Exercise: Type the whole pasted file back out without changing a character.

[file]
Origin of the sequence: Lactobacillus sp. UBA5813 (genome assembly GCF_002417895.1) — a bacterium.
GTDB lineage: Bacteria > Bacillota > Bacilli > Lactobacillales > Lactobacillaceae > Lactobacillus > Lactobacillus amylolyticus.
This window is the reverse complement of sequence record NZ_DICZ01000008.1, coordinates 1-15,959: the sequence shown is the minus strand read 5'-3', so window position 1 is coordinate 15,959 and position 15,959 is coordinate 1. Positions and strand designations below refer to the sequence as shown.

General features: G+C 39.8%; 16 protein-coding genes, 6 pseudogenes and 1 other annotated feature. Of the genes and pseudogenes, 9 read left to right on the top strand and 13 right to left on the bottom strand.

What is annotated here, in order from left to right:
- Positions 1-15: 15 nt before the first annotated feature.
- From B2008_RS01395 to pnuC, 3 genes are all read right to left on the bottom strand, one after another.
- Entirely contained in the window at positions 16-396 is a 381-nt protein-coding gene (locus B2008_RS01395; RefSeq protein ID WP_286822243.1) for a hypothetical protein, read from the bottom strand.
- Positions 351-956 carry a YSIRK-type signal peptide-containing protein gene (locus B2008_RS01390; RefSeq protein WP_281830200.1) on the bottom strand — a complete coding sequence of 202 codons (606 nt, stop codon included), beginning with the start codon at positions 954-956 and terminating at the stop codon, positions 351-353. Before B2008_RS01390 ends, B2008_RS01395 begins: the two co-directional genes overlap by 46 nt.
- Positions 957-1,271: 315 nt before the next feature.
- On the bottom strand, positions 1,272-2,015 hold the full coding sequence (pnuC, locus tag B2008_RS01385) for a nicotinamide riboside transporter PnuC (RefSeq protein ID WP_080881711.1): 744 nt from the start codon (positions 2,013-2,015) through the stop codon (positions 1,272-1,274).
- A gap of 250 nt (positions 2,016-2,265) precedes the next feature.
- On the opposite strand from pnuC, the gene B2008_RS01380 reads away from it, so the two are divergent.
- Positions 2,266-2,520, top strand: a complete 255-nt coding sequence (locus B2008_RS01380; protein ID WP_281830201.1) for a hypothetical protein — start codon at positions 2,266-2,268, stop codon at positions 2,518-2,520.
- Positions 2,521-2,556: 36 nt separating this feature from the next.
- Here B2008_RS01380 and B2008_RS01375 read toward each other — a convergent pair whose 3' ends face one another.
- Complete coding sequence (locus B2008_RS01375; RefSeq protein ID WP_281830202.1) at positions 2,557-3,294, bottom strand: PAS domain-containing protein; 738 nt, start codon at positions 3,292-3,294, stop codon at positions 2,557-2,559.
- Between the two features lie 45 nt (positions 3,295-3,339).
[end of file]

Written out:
Origin of the sequence: Lactobacillus sp. UBA5813 (genome assembly GCF_002417895.1) — a bacterium.
GTDB lineage: Bacteria > Bacillota > Bacilli > Lactobacillales > Lactobacillaceae > Lactobacillus > Lactobacillus amylolyticus.
This window is the reverse complement of sequence record NZ_DICZ01000008.1, coordinates 1-15,959: the sequence shown is the minus strand read 5'-3', so window position 1 is coordinate 15,959 and position 15,959 is coordinate 1. Positions and strand designations below refer to the sequence as shown.

General features: G+C 39.8%; 16 protein-coding genes, 6 pseudogenes and 1 other annotated feature. Of the genes and pseudogenes, 9 read left to right on the top strand and 13 right to left on the bottom strand.

What is annotated here, in order from left to right:
- Positions 1-15: 15 nt before the first annotated feature.
- From B2008_RS01395 to pnuC, 3 genes are all read right to left on the bottom strand, one after another.
- Entirely contained in the window at positions 16-396 is a 381-nt protein-coding gene (locus B2008_RS01395; RefSeq protein ID WP_286822243.1) for a hypothetical protein, read from the bottom strand.
- Positions 351-956 carry a YSIRK-type signal peptide-containing protein gene (locus B2008_RS01390; RefSeq protein WP_281830200.1) on the bottom strand — a complete coding sequence of 202 codons (606 nt, stop codon included), beginning with the start codon at positions 954-956 and terminating at the stop codon, positions 351-353. Before B2008_RS01390 ends, B2008_RS01395 begins: the two co-directional genes overlap by 46 nt.
- Positions 957-1,271: 315 nt before the next feature.
- On the bottom strand, positions 1,272-2,015 hold the full coding sequence (pnuC, locus tag B2008_RS01385) for a nicotinamide riboside transporter PnuC (RefSeq protein ID WP_080881711.1): 744 nt from the start codon (positions 2,013-2,015) through the stop codon (positions 1,272-1,274).
- A gap of 250 nt (positions 2,016-2,265) precedes the next feature.
- On the opposite strand from pnuC, the gene B2008_RS01380 reads away from it, so the two are divergent.
- Positions 2,266-2,520, top strand: a complete 255-nt coding sequence (locus B2008_RS01380; protein ID WP_281830201.1) for a hypothetical protein — start codon at positions 2,266-2,268, stop codon at positions 2,518-2,520.
- Positions 2,521-2,556: 36 nt separating this feature from the next.
- Here B2008_RS01380 and B2008_RS01375 read toward each other — a convergent pair whose 3' ends face one another.
- Complete coding sequence (locus B2008_RS01375; RefSeq protein ID WP_281830202.1) at positions 2,557-3,294, bottom strand: PAS domain-containing protein; 738 nt, start codon at positions 3,292-3,294, stop codon at positions 2,557-2,559.
- Between the two features lie 45 nt (positions 3,295-3,339).